Ongoing Sanctions Demand Supply Chain Vigilance
In the 21st century, some of the most powerful weapons employed against aggressive nations, rogue regimes, and criminal organizations are economic, diplomatic, and military sanctions. Modern sanctions date back to the First World War in the form of blockades and have significantly impacted the economies and governments of targets over the decades – along with notable failures and unintended consequences.
Although their effectiveness is controversial, many countries and international coalitions increasingly rely on sanctions to combat a range of political, humanitarian, and military threats.
Multilateral coalitions that include the US, UK, and EU have imposed sanctions on several countries that jeopardize their interests. Iran, Syria, and North Korea have all been subjected to substantial restrictive measures over the decades.
Sanctions are also imposed for wartime human rights abuses, such as the 2021 US sanctions levied against all warring factions in Ethiopia who have committed atrocities. In particular, the Biden Administration targeted the Federal government for blockading medical and humanitarian aid, which has caused widespread famine and disease. But it is the unprecedented range and ongoing intensification of Russian and Belarusian sanctions that have had the greatest impact on the global economy.
Russian Sanctions Effect Organizations and Individuals
Russia sanctions were imposed in 2014 with its annexation of Crimea, but the 2022 round levied in response to the invasion of Ukraine is formidable and sanctions escalate as the war continues. With the goal of limiting access to money, Russian banks have their assets frozen, are barred from making debt payments with foreign currency, and were removed from Swift, the international financial payments network. Russian oil and gas imports are banned by many countries or soon will be, and Germany halted the opening of the Nord Stream 2 gas pipeline.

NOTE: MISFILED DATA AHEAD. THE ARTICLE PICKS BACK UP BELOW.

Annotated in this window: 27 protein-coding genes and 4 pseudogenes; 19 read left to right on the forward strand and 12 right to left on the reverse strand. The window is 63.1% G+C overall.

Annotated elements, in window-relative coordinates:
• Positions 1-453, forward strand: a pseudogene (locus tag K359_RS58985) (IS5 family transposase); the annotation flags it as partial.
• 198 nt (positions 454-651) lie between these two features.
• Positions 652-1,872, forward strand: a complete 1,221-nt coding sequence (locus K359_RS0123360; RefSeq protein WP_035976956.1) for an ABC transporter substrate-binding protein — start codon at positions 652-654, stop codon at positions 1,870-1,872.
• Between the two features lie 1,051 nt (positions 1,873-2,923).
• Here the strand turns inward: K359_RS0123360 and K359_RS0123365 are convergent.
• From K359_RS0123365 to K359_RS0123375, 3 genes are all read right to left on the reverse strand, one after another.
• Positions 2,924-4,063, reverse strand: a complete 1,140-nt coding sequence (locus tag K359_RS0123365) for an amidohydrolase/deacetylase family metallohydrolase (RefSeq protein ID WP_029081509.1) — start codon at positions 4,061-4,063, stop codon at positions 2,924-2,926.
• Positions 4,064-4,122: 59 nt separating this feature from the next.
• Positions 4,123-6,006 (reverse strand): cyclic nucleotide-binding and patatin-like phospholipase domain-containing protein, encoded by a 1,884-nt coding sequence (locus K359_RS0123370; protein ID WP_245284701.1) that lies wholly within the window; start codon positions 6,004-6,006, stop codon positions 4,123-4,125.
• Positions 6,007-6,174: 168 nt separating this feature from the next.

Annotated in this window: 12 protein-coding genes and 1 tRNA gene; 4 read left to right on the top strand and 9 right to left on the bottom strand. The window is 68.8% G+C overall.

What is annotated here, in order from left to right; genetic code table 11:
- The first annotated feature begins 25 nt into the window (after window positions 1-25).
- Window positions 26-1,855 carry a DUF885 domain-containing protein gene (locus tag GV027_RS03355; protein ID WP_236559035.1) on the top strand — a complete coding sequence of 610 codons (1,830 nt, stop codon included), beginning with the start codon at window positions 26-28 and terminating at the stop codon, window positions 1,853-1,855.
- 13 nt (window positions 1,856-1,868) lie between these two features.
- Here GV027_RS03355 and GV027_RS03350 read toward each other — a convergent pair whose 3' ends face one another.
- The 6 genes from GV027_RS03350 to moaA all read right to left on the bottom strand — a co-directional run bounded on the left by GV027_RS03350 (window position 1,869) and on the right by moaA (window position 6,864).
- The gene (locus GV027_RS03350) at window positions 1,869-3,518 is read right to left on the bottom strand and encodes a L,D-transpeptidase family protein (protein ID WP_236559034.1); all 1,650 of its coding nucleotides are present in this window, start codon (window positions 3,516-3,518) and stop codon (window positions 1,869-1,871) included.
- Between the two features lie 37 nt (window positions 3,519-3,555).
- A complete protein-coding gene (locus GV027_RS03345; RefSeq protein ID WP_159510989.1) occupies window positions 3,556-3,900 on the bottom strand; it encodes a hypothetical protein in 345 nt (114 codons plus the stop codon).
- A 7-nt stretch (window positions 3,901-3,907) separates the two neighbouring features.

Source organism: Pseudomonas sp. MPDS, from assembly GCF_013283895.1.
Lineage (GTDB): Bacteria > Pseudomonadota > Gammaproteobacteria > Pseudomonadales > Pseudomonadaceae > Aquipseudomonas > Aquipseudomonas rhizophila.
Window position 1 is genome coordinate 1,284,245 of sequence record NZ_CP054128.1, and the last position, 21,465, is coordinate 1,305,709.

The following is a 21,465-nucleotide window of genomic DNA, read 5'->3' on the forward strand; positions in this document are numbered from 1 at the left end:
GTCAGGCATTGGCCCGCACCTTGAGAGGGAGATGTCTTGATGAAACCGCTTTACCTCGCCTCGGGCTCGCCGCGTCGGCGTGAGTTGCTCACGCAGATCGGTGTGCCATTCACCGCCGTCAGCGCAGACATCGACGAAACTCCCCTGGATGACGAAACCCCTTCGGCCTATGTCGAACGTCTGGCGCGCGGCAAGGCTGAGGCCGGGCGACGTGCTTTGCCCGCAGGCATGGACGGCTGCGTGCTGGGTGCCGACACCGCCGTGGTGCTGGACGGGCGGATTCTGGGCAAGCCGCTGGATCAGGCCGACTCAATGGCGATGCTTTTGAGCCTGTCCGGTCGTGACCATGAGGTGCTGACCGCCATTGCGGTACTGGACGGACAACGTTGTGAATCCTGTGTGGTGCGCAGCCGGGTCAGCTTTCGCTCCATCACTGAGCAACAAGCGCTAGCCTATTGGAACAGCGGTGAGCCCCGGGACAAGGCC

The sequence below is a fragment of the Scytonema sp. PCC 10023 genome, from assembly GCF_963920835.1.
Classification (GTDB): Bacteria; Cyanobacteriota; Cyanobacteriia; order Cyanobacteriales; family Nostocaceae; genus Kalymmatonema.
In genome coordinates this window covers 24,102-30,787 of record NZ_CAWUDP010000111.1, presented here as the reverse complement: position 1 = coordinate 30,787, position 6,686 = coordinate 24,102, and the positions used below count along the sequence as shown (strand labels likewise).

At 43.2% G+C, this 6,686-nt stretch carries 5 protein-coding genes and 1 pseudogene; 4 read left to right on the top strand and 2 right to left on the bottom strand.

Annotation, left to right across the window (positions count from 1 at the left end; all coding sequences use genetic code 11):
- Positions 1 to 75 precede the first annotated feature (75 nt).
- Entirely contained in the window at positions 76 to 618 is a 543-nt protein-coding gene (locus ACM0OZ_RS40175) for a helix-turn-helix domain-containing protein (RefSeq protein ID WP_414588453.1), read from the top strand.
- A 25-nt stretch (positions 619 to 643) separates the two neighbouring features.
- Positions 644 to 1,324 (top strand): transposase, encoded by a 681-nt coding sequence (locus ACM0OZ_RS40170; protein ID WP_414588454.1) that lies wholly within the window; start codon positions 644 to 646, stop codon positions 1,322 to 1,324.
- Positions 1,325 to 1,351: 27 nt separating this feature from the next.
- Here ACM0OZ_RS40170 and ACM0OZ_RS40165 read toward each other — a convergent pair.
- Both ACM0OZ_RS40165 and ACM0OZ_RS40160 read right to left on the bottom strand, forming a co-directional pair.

Russian companies are also barred from borrowing funds and face export bans on electronics, encryption security, telecommunications, aerospace, and navigation technology. Recently, the US imposed penalties on individuals and organizations that support the Russian military supply chain and indicted more than ten people for sending military technology to Russia.
Thousands of Russian individuals are also subject to selective or a total block of assets including President Putin, Prime Minister Mikhail Mishustin, Foreign Minister Sergey Lavrov, and their families. Members of the Russian Duma and National Security Council, oligarchs, businesspeople, propagandists, and defense industry officials have all been sanctioned, with their real estate, yachts, and luxury goods seized.
Sanctions Impact Encourages Their Continuation
Analysts debate whether the sanctions are successful, but there is no question about the severe financial effects on Russia. The ruble collapsed and many Russian stocks may never recover from their free-fall and shut down of the Moscow Exchange. Interest rates rose to 20% before Russia’s Central Bank intervened, and the Russian economy is in a major recession, shrinking 4% this year.
Western countries frequently tally the impact of their sanction regimen:
- The UK’s Office of Financial Sanction Implementation recently stated that it imposed sanctions on 120 entities and froze the assets of 19 Russian banks, with global assets of more than £940 billion. The UK also froze £18.39 billion in financial assets held by designated persons, not including properties.
- The US State Department and Treasury Department report that the US and its allies immobilized $300 billion Russian Central Bank assets and restricted dealing with 80% of the banking sector, as well as crippled Russia’s military industry. The agencies continually update a large number of individuals, suppliers, and financial officials sanctioned.